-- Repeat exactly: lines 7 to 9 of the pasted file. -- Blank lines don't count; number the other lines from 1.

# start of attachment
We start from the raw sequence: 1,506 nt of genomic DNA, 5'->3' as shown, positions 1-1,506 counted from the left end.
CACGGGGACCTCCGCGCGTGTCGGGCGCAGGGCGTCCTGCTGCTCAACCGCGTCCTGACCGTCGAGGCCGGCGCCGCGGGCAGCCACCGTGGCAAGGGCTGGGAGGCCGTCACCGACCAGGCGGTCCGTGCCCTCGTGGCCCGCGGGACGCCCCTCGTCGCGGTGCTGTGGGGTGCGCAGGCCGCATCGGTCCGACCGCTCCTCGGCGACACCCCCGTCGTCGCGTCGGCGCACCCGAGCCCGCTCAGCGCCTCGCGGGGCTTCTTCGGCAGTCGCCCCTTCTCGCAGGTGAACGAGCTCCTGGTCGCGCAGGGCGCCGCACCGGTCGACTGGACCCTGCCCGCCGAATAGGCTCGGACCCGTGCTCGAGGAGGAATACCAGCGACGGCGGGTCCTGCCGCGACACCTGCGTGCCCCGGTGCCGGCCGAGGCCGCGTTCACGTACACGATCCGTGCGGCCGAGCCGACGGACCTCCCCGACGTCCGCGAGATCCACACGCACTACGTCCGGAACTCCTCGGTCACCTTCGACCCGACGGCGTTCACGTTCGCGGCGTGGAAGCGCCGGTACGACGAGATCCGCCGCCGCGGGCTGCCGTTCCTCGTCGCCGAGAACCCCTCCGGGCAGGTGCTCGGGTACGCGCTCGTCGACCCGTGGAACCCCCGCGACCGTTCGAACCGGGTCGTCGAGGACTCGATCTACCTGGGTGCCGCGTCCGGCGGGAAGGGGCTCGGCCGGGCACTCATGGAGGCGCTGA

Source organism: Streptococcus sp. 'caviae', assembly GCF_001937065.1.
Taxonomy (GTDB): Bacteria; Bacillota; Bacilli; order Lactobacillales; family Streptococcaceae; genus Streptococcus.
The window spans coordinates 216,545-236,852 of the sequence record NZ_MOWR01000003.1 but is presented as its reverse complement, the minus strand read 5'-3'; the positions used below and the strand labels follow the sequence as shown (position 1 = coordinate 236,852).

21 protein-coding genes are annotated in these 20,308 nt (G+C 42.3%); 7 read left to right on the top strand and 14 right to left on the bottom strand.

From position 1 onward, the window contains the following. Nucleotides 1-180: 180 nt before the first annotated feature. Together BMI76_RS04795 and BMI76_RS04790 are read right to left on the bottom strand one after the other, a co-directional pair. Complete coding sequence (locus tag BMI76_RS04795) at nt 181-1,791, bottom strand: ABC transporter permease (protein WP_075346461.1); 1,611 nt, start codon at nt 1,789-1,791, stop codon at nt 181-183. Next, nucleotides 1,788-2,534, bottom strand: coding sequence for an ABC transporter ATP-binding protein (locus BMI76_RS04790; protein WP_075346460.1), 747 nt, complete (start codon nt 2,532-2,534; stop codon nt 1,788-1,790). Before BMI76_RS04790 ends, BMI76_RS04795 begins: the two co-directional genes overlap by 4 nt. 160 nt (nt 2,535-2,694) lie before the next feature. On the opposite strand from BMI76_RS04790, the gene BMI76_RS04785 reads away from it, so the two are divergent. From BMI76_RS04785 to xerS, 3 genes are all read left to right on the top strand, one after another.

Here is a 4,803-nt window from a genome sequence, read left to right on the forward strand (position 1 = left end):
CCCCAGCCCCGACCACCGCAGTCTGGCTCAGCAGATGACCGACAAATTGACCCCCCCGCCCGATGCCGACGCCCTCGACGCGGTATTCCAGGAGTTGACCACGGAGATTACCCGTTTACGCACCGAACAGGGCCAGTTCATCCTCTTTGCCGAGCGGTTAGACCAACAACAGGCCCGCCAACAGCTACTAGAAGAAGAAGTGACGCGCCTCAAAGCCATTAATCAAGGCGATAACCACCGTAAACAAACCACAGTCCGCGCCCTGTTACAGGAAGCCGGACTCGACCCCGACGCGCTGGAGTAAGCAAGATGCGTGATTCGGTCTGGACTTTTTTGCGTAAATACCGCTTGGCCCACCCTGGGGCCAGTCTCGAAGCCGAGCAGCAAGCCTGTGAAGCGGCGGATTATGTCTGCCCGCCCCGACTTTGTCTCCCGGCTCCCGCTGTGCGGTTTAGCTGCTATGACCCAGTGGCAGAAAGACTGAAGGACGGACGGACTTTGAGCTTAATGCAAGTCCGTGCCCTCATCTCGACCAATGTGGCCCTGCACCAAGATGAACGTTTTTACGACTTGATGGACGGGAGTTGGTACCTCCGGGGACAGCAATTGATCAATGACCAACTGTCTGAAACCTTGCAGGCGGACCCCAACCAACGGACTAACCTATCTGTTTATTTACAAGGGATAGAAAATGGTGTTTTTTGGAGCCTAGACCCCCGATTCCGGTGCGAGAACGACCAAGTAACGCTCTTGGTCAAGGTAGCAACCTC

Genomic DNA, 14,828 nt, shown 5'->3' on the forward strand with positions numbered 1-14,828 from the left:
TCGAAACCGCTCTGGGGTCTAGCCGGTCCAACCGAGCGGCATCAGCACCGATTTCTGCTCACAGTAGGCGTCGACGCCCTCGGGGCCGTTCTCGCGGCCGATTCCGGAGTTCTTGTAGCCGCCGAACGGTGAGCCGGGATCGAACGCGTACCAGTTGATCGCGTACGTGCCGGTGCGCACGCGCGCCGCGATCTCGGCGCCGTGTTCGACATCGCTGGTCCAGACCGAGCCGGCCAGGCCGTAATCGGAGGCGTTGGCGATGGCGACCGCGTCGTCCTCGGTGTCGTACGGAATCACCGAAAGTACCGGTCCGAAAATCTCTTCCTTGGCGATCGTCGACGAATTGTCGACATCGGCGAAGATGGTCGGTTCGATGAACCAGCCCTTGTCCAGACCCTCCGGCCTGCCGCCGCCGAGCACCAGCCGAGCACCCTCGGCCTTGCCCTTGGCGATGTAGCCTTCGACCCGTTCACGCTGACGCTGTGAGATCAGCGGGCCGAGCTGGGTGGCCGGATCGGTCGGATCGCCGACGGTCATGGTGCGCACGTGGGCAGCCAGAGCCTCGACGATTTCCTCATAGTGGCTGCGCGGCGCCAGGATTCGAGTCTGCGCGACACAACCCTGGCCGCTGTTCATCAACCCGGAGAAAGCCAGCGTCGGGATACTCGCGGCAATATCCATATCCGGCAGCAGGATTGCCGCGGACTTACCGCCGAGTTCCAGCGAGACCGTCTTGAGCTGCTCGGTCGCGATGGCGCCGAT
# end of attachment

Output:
From position 1 onward, the window contains the following. Nucleotides 1-180: 180 nt before the first annotated feature. Together BMI76_RS04795 and BMI76_RS04790 are read right to left on the bottom strand one after the other, a co-directional pair. Complete coding sequence (locus tag BMI76_RS04795) at nt 181-1,791, bottom strand: ABC transporter permease (protein WP_075346461.1); 1,611 nt, start codon at nt 1,789-1,791, stop codon at nt 181-183. Next, nucleotides 1,788-2,534, bottom strand: coding sequence for an ABC transporter ATP-binding protein (locus BMI76_RS04790; protein WP_075346460.1), 747 nt, complete (start codon nt 2,532-2,534; stop codon nt 1,788-1,790). Before BMI76_RS04790 ends, BMI76_RS04795 begins: the two co-directional genes overlap by 4 nt. 160 nt (nt 2,535-2,694) lie before the next feature. On the opposite strand from BMI76_RS04790, the gene BMI76_RS04785 reads away from it, so the two are divergent. From BMI76_RS04785 to xerS, 3 genes are all read left to right on the top strand, one after another.

Here is a 4,803-nt window from a genome sequence, read left to right on the forward strand (position 1 = left end):
CCCCAGCCCCGACCACCGCAGTCTGGCTCAGCAGATGACCGACAAATTGACCCCCCCGCCCGATGCCGACGCCCTCGACGCGGTATTCCAGGAGTTGACCACGGAGATTACCCGTTTACGCACCGAACAGGGCCAGTTCATCCTCTTTGCCGAGCGGTTAGACCAACAACAGGCCCGCCAACAGCTACTAGAAGAAGAAGTGACGCGCCTCAAAGCCATTAATCAAGGCGATAACCACCGTAAACAAACCACAGTCCGCGCCCTGTTACAGGAAGCCGGACTCGACCCCGACGCGCTGGAGTAAGCAAGATGCGTGATTCGGTCTGGACTTTTTTGCGTAAATACCGCTTGGCCCACCCTGGGGCCAGTCTCGAAGCCGAGCAGCAAGCCTGTGAAGCGGCGGATTATGTCTGCCCGCCCCGACTTTGTCTCCCGGCTCCCGCTGTGCGGTTTAGCTGCTATGACCCAGTGGCAGAAAGACTGAAGGACGGACGGACTTTGAGCTTAATGCAAGTCCGTGCCCTCATCTCGACCAATGTGGCCCTGCACCAAGATGAACGTTTTTACGACTTGATGGACGGGAGTTGGTACCTCCGGGGACAGCAATTGATCAATGACCAACTGTCTGAAACCTTGCAGGCGGACCCCAACCAACGGACTAACCTATCTGTTTATTTACAAGGGATAGAAAATGGTGTTTTTTGGAGCCTAGACCCCCGATTCCGGTGCGAGAACGACCAAGTAACGCTCTTGGTCAAGGTAGCAACCTC